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Students demand apology for shootings

Tuesday 21 June 2016 | Published in Regional

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PAPUA NEW GUINEA – Students in Papua New Guinea say they want justice for those shot by police before there is any talk of returning to classes.

Two weeks ago, police opened fire on a group of students trying to march to parliament. More than 20 students were injured, and several are still in hospital.

Meanwhile class boycotts at the University of PNG have continued into their seventh week despite the administration calling for classes to resume last Tuesday. A student leader, Hercules Jim, said a negotiating team comprising of local NGOs, church groups and politicians including former prime minister Sir Michael Somare would be mediating on the students’ behalf. - RNZI

Drought creates shortage of kava

VANUATU – A shortage of kava in Vanuatu’s capital Port Vila has been linked to the recent severe drought which destroyed many kava plantations.

Furthermore, kava production is struggling to cope with increased demand around Vanuatu’s islands.

More farmers in outer islands are selling directly to local bars rather than shipping to Port Vila on Efate where there is no kava production.

A scientist with the Ministry of Agriculture says farmers need to respond urgently before Vanuatu loses ground in its various export markets.

Dr Vincent Lebot has urged farmers to plant more, while advising that ongoing dry conditions entail technical constraints with planting kava cuttings.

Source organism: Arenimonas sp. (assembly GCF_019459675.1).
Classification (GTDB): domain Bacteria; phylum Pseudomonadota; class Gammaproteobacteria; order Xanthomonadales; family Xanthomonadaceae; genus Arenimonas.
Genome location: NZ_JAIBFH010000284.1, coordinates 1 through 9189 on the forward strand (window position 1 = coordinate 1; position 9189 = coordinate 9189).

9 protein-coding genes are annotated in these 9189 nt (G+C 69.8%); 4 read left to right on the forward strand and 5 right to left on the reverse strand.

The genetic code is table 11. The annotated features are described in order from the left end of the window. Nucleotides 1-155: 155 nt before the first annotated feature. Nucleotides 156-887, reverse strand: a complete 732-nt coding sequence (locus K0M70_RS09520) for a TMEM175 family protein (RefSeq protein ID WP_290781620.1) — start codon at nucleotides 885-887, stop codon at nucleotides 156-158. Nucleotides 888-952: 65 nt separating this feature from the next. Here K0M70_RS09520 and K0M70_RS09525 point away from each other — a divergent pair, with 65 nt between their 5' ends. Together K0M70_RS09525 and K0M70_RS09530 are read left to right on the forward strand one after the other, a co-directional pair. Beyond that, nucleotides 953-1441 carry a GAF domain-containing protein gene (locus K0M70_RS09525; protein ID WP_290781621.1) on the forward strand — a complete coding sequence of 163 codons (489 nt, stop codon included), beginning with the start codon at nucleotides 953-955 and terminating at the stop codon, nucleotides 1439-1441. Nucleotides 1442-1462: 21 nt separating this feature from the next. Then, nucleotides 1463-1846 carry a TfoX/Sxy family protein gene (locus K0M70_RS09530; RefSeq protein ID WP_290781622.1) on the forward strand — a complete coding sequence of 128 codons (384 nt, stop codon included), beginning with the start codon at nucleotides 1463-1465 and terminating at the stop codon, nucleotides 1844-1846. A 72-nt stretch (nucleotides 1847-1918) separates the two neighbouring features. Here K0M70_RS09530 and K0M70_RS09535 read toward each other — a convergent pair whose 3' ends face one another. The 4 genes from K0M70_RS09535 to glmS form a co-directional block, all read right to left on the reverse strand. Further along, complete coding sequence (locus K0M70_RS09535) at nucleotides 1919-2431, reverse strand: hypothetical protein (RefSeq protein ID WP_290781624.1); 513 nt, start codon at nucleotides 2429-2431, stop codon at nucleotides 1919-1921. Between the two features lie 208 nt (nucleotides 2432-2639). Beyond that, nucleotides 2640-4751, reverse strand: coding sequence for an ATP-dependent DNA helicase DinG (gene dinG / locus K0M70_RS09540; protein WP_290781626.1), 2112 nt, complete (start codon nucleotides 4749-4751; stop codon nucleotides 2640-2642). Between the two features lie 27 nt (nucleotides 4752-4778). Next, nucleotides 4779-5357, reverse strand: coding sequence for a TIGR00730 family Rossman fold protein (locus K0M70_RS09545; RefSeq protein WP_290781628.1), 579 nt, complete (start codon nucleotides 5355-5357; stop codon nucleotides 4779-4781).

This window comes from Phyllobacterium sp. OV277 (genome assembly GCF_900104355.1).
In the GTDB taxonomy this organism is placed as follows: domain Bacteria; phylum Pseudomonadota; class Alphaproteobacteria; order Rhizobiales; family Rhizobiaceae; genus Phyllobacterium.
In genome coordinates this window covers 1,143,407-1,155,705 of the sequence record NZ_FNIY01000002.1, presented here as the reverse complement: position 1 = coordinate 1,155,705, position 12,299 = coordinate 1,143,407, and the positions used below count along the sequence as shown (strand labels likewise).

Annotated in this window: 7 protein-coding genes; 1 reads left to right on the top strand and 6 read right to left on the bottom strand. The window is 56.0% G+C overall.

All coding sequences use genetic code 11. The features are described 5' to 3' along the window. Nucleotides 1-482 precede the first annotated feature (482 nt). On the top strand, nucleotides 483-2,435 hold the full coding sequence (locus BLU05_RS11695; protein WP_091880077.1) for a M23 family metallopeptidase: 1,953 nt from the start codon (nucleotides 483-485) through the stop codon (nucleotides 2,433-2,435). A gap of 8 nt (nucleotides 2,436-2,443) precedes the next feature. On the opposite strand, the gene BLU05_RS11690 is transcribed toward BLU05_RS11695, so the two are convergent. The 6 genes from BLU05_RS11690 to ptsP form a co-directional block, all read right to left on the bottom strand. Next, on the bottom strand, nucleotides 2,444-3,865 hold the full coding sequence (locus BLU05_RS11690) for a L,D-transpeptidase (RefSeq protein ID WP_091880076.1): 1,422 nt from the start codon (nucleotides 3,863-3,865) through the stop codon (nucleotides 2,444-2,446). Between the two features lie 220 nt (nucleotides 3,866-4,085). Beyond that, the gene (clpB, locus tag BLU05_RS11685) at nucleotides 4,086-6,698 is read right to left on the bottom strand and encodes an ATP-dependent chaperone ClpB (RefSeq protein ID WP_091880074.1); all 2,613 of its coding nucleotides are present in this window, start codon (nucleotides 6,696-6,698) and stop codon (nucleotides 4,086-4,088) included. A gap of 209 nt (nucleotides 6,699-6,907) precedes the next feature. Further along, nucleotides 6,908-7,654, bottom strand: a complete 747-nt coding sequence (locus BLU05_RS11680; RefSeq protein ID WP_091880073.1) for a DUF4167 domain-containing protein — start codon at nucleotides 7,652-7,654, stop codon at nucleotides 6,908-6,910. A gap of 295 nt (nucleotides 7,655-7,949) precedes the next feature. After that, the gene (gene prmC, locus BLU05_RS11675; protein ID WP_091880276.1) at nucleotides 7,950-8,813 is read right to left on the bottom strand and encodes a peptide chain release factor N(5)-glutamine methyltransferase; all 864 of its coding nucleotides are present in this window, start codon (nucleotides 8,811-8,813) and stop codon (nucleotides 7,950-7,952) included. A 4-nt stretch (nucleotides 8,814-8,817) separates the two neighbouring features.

“What we are recommending to them is to establish nurseries in their villages that they can water properly, and to raise their young plants in plastic bags at the village level and then to transfer the young plants to the gardens,” he said.

Meanwhile, the country’s leading Vanuatu expert warned that Vanuatu could lose some ground as a leading producer and exporter of kava if farmers aren’t able to overcome the current challenges.

According to Dr Lebot, a prompt response is required because, as the wholesale price of kava rises, neighbour Pacific countries may consider growing kava locally.

“Because for them it will become attractive to produce kava locally,” he explained.

So far regional countries had not attempted to do so, he said, because it was still cheaper to import it from Vanuatu where the production and quality was optimal.

“But if the quantity and the quality are not there anymore, then we might see some other counties being interested in kava production.”

Dr Lebot said this would have an impact on the quality of the kava product on the international market. - RNZI